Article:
This principle is one that has countless applications for health and martial art practice. This simple phrase gives you a lifetime of work that will always bring fruit and ever expanding self-discovery. Many times the principle of “Move 10,000 pounds using only 4 ounces” becomes the measuring stick to say if someone’s practice is truly Tai Chi. So let’s look at what this means…
To put it simply moving 10,000 pounds with 4 ounces can be summed up in one word, efficiency.
What do we mean by efficiency?
Be efficient! That’s the main point of this principle. There are many ways to be efficient and no matter how hard we work or how efficient we feel at the moment we can always improve. This constant work on efficiency in our Tai Chi Chuan practice is what brings relaxation to our body and mind. When you can move more relaxed you are doing w/e thing more efficiently than before. The key to this lies in alignments and letting go, which I cover here: Tai Chi Chuan an Art of Principle
Beyond simple alignments the application is in how you use these things in relation to something else. Whether this other thing is a strike, some form of aggression being directed toward you, or you have to move furniture to clean your house, finding the most efficient way to do these things is seeking this principle. Seek to accomplish all things you do moving 10,000 pounds with only 4 ounces of force or perceived effort.
There are many illustrations of this in the martial applications of Tai Chi Chuan, however, they all follow the same progression when learning this skill. The most important precursor to moving 10,000 pounds with 4 ounces is learning to yield to force while maintaining proper structural alignment. Force comes, not only in the way of a strike coming toward you, but also in the structure of an opponent. In order to move their entire weight using minimal effort we must primarily use our structure to do so, not excessive muscular tension. The entire practice of Tai Chi is shaped around this main concept, use structure and correct alignment to move, NEVER excessive force.
The easiest way to explain this principle is in the act of off balancing an opponent, although it does apply to strikes, counters, kicks, and all things in Tai Chi. When seeking to throw someone off balance the act itself is simple, help a majority of their mass off of their feet. With someone very experienced in Judo, Jujitsu, push hands or wrestling, this is very difficult to do, because they are trained to keep and manipulate their center of balance. Push hands (Tai Chi's first testing ground) is essentially a game of finding and taking your partner’s center, helping each other make progress along the way.
The concept of moving 10,000 lbs using 4 oz can basically be done in 3 ways:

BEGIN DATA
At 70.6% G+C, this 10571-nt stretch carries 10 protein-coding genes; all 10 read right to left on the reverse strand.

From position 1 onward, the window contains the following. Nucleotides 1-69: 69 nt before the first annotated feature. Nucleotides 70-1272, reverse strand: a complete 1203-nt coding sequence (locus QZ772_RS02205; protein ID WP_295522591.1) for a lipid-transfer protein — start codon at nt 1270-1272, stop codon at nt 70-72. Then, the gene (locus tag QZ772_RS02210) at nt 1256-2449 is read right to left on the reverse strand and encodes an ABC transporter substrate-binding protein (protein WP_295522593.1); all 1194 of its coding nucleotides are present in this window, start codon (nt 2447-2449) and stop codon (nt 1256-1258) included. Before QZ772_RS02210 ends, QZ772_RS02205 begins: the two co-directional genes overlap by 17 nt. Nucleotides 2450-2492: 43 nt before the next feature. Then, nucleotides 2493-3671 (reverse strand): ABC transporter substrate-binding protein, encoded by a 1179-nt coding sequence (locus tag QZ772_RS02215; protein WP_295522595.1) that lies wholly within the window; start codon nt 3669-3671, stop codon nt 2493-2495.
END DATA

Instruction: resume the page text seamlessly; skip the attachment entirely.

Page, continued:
Use a break in their alignment or their own tension to off balance them
In this application of Ward Off your partner keeps his center quite well, punching and/or pushing without over extending. However, his postural alignment isn't completely correct. In this example his hips are not tucked nor his spine in a position to redirect the force into the ground. Using ward off with your hand at his shoulder you'll perform the technique just as in the form. Your force will be directed toward his hips and @ a 45 to his rear, doing so while his spine is out of alignment and w/ your leg behind his to deter a step to regain balance he will fall because of a lack of structural alignment to redirect the force into the ground. This is similar if not the same as if they have tension that diverts the force away from their connection to the ground.
Go around their alignment to off balance them
In this application of Ward Off your partner keeps his alignments and weight well centered without over extending. Using his own push on your one side you make contact w/ his shoulder simultaneously while he provides pressure. You direct his pressure through your body keeping proper alignments and turn your hips, so the whole body functions as a unit. Allowing his force to direct the technique will spiral him around your center disturbing his balance and circles him around.
When they're over extended help them keep going to off balance
In this application of Ward Off your partner over extends his push and lets his momentum take him through his movement. This application requires either a preparatory step back and/or a strong sinking action to execute properly. The other things remain relatively the same. the hand will connect at the shoulder, and hips will initiate all the movement. In order to yield to the force we must move our center away from the line of attack and help them continue through their intended target, helping them continue on.
Daniel R. Hyde